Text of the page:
An initiative to create a standard non-disclosure agreement (NDA) for use when beginning negotiations over corporate transactions has completed its first phase, with the publication of a ‘baseline document’.
More than 850 individuals and businesses have committed to using the document and the oneNDA initiative will move on to agree House Rules, due to be finalised by the first week of July.
The Law Boutique (TLB), an unregulated business supporting in-house lawyers, started the initiative in April after realising how much time it spent on NDAs on behalf of clients.
Roisin Noonan, solicitor and chief operating officer of TLB, said the baseline document, which had been circulated to all 850 oneNDA club members, would not be ready for use until phase 2 was completed.
“Phase 2 is the operationalisation phase, where we’ll be agreeing with the community the parameters within which the oneNDA can be used to ensure we maintain its integrity and the trust people have in it.
“For example, if everyone amends it as they see fit, we’ll all be back at square one again with everyone having their own ‘flavour’ of the oneNDA, which is not in the spirit of the initiative.
“Equally, if we’re too stringent about its use, people will be discouraged from adopting it.”
Ms Noonan said that once the House Rules were agreed, scheduled for the first week in July, the oneNDA would be ready for use.
The initiative’s drafting group was made up of representatives from NRF Transform – the innovation arm of Norton Rose Fulbright – together with Linklaters, Allen & Overy, Slaughter and May and Australian firm Gilbert + Tobin.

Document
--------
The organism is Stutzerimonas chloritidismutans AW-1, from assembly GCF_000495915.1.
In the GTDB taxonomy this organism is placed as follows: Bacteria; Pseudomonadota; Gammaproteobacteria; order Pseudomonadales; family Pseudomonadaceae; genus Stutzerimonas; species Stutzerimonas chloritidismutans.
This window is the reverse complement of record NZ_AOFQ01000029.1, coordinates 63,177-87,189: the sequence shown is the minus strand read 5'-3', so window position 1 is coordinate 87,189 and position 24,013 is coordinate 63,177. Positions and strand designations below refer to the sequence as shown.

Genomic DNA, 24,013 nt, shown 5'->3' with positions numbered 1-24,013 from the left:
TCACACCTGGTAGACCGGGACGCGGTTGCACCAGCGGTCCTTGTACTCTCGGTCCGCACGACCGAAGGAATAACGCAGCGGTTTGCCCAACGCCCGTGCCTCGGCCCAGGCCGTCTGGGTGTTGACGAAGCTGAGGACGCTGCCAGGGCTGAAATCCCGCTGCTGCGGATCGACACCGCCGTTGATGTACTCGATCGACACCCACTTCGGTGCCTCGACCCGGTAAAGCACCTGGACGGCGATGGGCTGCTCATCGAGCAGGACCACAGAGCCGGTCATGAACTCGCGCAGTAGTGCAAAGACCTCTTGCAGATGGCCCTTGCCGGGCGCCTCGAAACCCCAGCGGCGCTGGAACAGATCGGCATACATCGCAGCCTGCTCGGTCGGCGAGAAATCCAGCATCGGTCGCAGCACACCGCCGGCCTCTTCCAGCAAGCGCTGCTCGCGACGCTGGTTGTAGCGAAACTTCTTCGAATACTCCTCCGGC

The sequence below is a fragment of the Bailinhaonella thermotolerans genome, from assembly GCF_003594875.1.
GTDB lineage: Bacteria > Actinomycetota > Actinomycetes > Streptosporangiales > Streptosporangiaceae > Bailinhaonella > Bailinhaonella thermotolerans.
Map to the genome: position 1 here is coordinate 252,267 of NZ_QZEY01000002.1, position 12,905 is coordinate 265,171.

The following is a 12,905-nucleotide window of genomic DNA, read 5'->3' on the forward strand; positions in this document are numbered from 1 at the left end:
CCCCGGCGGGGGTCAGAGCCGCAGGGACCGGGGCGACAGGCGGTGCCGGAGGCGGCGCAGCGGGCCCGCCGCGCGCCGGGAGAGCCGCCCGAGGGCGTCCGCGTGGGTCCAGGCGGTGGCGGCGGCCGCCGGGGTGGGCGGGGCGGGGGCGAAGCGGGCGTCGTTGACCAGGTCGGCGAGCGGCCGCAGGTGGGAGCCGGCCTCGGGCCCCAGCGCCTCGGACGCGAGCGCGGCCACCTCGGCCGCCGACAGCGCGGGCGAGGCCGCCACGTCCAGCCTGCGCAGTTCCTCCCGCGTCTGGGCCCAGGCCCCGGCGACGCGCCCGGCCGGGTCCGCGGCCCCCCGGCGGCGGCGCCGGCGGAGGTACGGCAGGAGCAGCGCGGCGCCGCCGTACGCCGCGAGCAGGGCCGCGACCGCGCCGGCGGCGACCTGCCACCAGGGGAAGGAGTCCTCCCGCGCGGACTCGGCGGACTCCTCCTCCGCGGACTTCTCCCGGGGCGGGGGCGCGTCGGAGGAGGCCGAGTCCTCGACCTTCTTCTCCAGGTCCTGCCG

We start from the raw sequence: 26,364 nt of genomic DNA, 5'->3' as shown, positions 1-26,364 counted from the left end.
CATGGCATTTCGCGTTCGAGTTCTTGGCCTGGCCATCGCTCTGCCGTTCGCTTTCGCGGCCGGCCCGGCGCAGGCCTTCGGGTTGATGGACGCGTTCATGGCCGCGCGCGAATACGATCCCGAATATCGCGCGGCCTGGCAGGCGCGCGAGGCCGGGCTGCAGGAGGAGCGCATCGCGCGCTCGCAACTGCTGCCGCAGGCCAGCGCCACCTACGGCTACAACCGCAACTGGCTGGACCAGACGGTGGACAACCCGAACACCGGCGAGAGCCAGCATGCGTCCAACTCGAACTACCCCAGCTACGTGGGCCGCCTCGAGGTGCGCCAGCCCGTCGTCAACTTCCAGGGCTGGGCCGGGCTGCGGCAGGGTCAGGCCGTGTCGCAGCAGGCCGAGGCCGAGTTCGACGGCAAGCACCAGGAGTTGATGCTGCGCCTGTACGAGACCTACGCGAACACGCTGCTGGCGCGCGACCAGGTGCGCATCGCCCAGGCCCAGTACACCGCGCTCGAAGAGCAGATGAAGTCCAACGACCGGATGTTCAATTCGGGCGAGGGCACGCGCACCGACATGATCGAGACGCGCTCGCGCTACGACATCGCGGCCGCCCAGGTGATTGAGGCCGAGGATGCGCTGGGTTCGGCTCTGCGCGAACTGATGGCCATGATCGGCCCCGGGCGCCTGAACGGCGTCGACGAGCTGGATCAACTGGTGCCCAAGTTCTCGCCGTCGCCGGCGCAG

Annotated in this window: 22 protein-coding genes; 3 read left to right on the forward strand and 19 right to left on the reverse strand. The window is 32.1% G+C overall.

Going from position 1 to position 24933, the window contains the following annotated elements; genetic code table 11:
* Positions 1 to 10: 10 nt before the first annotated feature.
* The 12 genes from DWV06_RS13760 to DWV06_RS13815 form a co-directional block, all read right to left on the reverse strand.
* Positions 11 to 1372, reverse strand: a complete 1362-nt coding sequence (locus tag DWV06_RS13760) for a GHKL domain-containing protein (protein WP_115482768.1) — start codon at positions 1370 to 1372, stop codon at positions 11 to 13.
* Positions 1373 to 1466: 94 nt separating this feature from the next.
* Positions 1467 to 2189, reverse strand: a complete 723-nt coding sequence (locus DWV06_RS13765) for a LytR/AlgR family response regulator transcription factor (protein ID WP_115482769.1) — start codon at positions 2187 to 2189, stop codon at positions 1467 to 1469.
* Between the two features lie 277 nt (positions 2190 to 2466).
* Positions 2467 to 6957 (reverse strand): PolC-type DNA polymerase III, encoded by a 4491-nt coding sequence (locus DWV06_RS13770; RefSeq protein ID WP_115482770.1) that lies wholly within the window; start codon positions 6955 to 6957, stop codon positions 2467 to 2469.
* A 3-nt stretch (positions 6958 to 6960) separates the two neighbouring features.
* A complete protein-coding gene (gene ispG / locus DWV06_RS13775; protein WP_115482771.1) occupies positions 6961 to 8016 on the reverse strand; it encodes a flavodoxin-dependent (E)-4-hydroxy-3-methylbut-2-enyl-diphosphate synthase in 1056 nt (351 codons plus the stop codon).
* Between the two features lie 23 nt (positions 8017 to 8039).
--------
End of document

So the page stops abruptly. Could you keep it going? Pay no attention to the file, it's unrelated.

Electra Japonas, co-founder and chief executive of TLB, said the project was going “as planned” with the baseline document agreed by the end of last month.
She said the oneNDA was presented the following day to a steering group of 60 lawyers, made up of solicitors from the drafting group and in-house counsel from a number of companies, including Barclays, American Express, Coca-Cola, EY, Deliveroo, Bupa and Airbus.
“Our biggest learning from this is that if you take lawyers from the adversarial context they are normally in, they are much more likely to agree with each other.”
The baseline document, published yesterday on the oneNDA LinkedIn page, is three pages long. The first page is for details of the parties and a section headed ‘variables’.
The second page clarifies what is meant by confidential information, who it can be shared with and the obligations of the receiver of the confidential information. The final page contains ‘other important information’.
The initiative aims to get 1,000 companies to adopt the oneNDA by December 2021.
TLB provides both managed commercial law services to companies and consultancy on improving the efficiency of in-house departments.